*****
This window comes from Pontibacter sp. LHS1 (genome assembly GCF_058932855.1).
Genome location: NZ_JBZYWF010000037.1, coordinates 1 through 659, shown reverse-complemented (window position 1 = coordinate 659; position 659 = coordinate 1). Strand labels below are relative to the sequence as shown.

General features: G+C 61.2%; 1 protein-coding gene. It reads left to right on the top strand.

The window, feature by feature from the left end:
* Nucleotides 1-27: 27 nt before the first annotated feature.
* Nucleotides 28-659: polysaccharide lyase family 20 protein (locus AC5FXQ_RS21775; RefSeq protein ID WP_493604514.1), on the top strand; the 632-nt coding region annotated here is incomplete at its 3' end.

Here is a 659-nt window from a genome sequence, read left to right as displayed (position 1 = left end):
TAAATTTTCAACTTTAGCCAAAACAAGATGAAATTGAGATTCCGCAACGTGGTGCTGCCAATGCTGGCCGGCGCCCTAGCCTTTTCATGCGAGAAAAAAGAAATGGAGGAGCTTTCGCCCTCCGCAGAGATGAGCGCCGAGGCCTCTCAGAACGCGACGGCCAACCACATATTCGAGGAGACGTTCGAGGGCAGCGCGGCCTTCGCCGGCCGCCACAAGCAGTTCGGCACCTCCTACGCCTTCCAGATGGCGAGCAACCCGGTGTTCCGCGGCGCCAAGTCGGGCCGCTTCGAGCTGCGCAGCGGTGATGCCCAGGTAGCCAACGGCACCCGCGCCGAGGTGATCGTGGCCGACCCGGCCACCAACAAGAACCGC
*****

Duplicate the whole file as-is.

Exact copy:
This window comes from Pontibacter sp. LHS1 (genome assembly GCF_058932855.1).
Genome location: NZ_JBZYWF010000037.1, coordinates 1 through 659, shown reverse-complemented (window position 1 = coordinate 659; position 659 = coordinate 1). Strand labels below are relative to the sequence as shown.

General features: G+C 61.2%; 1 protein-coding gene. It reads left to right on the top strand.

The window, feature by feature from the left end:
* Nucleotides 1-27: 27 nt before the first annotated feature.
* Nucleotides 28-659: polysaccharide lyase family 20 protein (locus AC5FXQ_RS21775; RefSeq protein ID WP_493604514.1), on the top strand; the 632-nt coding region annotated here is incomplete at its 3' end.

Here is a 659-nt window from a genome sequence, read left to right as displayed (position 1 = left end):
TAAATTTTCAACTTTAGCCAAAACAAGATGAAATTGAGATTCCGCAACGTGGTGCTGCCAATGCTGGCCGGCGCCCTAGCCTTTTCATGCGAGAAAAAAGAAATGGAGGAGCTTTCGCCCTCCGCAGAGATGAGCGCCGAGGCCTCTCAGAACGCGACGGCCAACCACATATTCGAGGAGACGTTCGAGGGCAGCGCGGCCTTCGCCGGCCGCCACAAGCAGTTCGGCACCTCCTACGCCTTCCAGATGGCGAGCAACCCGGTGTTCCGCGGCGCCAAGTCGGGCCGCTTCGAGCTGCGCAGCGGTGATGCCCAGGTAGCCAACGGCACCCGCGCCGAGGTGATCGTGGCCGACCCGGCCACCAACAAGAACCGC